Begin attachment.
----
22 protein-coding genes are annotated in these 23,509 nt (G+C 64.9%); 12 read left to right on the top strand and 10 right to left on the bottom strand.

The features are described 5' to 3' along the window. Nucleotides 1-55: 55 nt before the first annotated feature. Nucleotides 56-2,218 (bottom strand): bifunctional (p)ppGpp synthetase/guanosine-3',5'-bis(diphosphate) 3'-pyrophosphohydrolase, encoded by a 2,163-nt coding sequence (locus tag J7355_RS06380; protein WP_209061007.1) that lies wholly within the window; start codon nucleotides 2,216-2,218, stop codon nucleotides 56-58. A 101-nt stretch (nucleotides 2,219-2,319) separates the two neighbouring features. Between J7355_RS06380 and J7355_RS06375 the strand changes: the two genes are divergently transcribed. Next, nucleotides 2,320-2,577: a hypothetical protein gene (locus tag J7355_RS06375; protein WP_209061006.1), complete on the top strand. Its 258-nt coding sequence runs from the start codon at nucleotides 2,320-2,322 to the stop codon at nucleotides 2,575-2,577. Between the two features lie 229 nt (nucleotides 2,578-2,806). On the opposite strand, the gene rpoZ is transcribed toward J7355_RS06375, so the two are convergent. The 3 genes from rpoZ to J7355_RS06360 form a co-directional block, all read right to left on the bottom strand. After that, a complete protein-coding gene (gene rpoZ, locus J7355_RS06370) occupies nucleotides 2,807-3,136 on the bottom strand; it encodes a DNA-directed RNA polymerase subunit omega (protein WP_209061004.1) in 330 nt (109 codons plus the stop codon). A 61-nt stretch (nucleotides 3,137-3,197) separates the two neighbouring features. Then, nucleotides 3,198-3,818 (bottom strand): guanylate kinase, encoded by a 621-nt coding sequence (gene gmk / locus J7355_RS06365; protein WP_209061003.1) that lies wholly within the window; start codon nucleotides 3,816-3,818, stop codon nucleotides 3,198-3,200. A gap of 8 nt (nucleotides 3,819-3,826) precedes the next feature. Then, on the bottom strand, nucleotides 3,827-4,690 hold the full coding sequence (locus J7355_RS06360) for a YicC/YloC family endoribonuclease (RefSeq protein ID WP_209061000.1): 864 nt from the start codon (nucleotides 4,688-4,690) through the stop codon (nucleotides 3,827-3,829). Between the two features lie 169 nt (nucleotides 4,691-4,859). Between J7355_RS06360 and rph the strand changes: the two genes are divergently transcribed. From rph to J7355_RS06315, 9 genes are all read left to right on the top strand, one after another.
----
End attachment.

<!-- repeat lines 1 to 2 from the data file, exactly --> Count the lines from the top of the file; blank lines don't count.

22 protein-coding genes are annotated in these 23,509 nt (G+C 64.9%); 12 read left to right on the top strand and 10 right to left on the bottom strand.

The features are described 5' to 3' along the window. Nucleotides 1-55: 55 nt before the first annotated feature. Nucleotides 56-2,218 (bottom strand): bifunctional (p)ppGpp synthetase/guanosine-3',5'-bis(diphosphate) 3'-pyrophosphohydrolase, encoded by a 2,163-nt coding sequence (locus tag J7355_RS06380; protein WP_209061007.1) that lies wholly within the window; start codon nucleotides 2,216-2,218, stop codon nucleotides 56-58. A 101-nt stretch (nucleotides 2,219-2,319) separates the two neighbouring features. Between J7355_RS06380 and J7355_RS06375 the strand changes: the two genes are divergently transcribed. Next, nucleotides 2,320-2,577: a hypothetical protein gene (locus tag J7355_RS06375; protein WP_209061006.1), complete on the top strand. Its 258-nt coding sequence runs from the start codon at nucleotides 2,320-2,322 to the stop codon at nucleotides 2,575-2,577. Between the two features lie 229 nt (nucleotides 2,578-2,806). On the opposite strand, the gene rpoZ is transcribed toward J7355_RS06375, so the two are convergent. The 3 genes from rpoZ to J7355_RS06360 form a co-directional block, all read right to left on the bottom strand. After that, a complete protein-coding gene (gene rpoZ, locus J7355_RS06370) occupies nucleotides 2,807-3,136 on the bottom strand; it encodes a DNA-directed RNA polymerase subunit omega (protein WP_209061004.1) in 330 nt (109 codons plus the stop codon). A 61-nt stretch (nucleotides 3,137-3,197) separates the two neighbouring features. Then, nucleotides 3,198-3,818 (bottom strand): guanylate kinase, encoded by a 621-nt coding sequence (gene gmk / locus J7355_RS06365; protein WP_209061003.1) that lies wholly within the window; start codon nucleotides 3,816-3,818, stop codon nucleotides 3,198-3,200. A gap of 8 nt (nucleotides 3,819-3,826) precedes the next feature. Then, on the bottom strand, nucleotides 3,827-4,690 hold the full coding sequence (locus J7355_RS06360) for a YicC/YloC family endoribonuclease (RefSeq protein ID WP_209061000.1): 864 nt from the start codon (nucleotides 4,688-4,690) through the stop codon (nucleotides 3,827-3,829). Between the two features lie 169 nt (nucleotides 4,691-4,859). Between J7355_RS06360 and rph the strand changes: the two genes are divergently transcribed. From rph to J7355_RS06315, 9 genes are all read left to right on the top strand, one after another.